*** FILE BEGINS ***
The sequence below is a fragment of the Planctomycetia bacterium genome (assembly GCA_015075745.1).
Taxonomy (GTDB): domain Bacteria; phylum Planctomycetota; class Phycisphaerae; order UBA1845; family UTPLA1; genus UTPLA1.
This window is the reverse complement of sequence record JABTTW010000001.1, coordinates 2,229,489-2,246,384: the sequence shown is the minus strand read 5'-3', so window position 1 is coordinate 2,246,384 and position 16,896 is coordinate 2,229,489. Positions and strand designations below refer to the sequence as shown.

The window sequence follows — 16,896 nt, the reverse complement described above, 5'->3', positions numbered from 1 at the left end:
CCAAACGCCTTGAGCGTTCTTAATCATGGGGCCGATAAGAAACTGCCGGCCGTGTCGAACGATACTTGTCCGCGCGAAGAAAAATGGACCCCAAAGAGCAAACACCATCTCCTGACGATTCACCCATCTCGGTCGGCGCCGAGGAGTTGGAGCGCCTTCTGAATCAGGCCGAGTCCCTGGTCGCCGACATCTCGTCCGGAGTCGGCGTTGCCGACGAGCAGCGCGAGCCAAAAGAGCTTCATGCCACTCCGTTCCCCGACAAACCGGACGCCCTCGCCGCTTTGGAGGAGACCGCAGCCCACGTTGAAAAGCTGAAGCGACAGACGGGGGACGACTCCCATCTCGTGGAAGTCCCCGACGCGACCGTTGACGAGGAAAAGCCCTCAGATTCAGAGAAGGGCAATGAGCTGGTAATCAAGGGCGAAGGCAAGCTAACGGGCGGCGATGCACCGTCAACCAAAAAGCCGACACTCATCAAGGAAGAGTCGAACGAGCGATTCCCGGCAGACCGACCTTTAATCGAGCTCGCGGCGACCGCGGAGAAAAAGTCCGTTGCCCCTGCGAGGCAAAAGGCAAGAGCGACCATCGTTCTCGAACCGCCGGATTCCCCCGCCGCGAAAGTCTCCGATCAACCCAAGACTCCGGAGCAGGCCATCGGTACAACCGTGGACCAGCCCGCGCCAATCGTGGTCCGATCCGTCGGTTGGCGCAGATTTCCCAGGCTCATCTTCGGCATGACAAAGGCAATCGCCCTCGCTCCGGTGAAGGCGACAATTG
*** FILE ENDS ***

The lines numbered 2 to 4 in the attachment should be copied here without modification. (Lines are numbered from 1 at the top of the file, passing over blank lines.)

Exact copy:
Taxonomy (GTDB): domain Bacteria; phylum Planctomycetota; class Phycisphaerae; order UBA1845; family UTPLA1; genus UTPLA1.
This window is the reverse complement of sequence record JABTTW010000001.1, coordinates 2,229,489-2,246,384: the sequence shown is the minus strand read 5'-3', so window position 1 is coordinate 2,246,384 and position 16,896 is coordinate 2,229,489. Positions and strand designations below refer to the sequence as shown.

The window sequence follows — 16,896 nt, the reverse complement described above, 5'->3', positions numbered from 1 at the left end: